Thursday, June 8, 2017

Throwback Thursday: Have You Found Your Calling?

EIGHT YEARS AGO
I've been on a business-related road trip to Bowling Green, Kentucky. Being quite busy, and fairly immersed in what I've been doing, I didn't have any burning topics in my soul for the blog yesterday, or even this morning.

The weather these past two days has been perfect. Mid-seventies, sunny skies. Kentucky's truly beautiful in the spring. The green grass -- even though it's called "The Bluegrass State -- and white fences make for some wonderful scenes and I think of the song "My Old Kentucky Home" because my father's roots are here.

This morning there's an overcast sky and a grey misty quality that brings to mind an early poem of mine titled Wisconsin Misty Morning, written during a week's vacation to a finger lake in central Wisconsin during a time in 1983 when I was wrestling with my life direction. The poem begins with something of a deep groan from my soul, a prayer to have the fog lifted from my life path. "Wisconsin misty morning come redeem me from this drifting, like the fog that here is lifting..."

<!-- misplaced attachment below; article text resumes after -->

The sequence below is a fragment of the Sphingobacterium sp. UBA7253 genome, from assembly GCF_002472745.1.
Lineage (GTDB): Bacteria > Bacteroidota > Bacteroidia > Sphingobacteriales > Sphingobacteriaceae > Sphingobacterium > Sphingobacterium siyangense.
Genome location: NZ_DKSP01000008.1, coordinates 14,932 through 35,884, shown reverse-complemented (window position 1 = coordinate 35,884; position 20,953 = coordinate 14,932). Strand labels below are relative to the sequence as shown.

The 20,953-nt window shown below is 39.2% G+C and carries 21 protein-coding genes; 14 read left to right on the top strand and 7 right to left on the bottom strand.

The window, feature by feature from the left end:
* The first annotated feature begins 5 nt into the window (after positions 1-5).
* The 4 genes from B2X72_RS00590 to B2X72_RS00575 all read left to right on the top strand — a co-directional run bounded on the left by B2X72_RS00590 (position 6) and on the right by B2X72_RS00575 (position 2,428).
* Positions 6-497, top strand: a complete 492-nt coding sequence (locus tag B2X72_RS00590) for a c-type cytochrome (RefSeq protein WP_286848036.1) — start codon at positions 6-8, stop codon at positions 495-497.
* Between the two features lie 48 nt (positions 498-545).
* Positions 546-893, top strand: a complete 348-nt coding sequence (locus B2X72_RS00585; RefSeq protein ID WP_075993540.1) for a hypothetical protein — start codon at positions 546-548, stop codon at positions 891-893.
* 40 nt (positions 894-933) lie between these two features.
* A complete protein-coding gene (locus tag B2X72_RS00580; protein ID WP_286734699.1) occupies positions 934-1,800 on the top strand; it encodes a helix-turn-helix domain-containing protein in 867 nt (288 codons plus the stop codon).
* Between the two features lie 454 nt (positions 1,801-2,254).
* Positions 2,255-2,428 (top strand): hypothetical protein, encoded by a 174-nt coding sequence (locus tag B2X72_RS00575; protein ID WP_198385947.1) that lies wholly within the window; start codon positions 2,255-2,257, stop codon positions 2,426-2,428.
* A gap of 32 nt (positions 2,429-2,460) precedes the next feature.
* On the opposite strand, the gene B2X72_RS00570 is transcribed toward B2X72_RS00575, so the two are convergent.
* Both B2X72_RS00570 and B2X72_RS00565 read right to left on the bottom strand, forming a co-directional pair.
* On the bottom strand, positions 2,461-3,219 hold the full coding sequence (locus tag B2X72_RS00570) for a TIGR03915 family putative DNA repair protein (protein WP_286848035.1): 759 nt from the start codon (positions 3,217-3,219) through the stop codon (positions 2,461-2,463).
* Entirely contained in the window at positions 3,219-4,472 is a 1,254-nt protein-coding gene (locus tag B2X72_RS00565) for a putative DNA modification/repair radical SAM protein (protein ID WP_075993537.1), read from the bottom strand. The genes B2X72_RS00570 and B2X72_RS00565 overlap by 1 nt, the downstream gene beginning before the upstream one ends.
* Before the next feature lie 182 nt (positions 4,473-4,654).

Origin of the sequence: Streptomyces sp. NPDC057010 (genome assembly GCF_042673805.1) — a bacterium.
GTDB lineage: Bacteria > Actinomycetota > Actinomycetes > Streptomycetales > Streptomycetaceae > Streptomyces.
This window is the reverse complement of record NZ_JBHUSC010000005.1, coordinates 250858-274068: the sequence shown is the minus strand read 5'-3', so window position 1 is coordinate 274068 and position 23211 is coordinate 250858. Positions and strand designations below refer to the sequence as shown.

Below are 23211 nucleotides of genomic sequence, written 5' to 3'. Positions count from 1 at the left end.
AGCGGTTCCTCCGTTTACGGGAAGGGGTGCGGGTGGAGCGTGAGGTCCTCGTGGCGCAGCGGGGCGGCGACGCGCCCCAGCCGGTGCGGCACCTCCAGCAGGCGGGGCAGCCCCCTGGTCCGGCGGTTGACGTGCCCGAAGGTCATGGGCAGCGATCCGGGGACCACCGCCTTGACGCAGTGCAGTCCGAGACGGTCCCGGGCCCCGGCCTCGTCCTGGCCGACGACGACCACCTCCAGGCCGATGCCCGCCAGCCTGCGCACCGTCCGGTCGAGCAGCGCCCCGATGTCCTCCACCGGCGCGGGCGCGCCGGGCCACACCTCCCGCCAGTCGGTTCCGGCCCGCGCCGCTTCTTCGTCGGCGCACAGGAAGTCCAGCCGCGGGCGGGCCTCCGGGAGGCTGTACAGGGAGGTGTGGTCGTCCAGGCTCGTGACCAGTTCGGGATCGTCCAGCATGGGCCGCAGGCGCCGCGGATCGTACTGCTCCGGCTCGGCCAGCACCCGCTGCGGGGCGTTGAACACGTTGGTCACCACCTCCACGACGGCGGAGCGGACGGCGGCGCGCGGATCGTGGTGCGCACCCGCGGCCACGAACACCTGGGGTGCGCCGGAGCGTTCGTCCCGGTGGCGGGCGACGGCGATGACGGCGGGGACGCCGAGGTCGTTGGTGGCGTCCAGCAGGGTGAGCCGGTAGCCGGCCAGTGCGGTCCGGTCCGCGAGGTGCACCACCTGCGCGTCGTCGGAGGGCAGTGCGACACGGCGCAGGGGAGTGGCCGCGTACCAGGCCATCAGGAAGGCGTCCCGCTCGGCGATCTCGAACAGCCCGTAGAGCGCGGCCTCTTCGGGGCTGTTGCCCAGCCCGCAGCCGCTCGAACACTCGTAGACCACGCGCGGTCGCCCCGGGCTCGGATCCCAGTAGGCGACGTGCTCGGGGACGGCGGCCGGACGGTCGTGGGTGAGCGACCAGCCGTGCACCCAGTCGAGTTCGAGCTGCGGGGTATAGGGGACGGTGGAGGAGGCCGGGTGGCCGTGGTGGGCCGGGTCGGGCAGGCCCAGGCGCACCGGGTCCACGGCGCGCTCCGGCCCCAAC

And then it happened. I experienced a deep sense of calling to be a writer. Or rather, the fog lifted that week and I realized I'd always been a writer, and that if I followed this particular star it would lead somewhere, that I'd fulfill my destiny, wherever and in whatever form that took.

To some extent this is what Joseph Campbell meant when he said "Follow your bliss." I had aways been a creative person, but had locked myself into believing this creative flow had to be expressed in the visual arts I'd pursued in college. But creativity is much bigger than that. Like a shapeshifter it can be expressed through architecture, engineering, applied sciences, philosophy, even economics as demonstrated in the Russell Crowe film A Beautiful Mind.

There is something quite powerful in knowing you're doing what you were destined to do or using the gifts that are innately, and even uniquely, yours. If you haven't got a passion worth hitching your life to, then maybe your first quest should be to get to know yourself. Who are you?

Take your time, though. You can't force it. This sense of calling has to come from within. And don't be afraid to dream.


* * * *
Last weekend I saw a man wearing a T-shirt with Mark Twain's famous observation across the front: “The two most important days in your life are the day you are born and the day you find out why.”  
May your fog lift so that you can get in snc with who you are.

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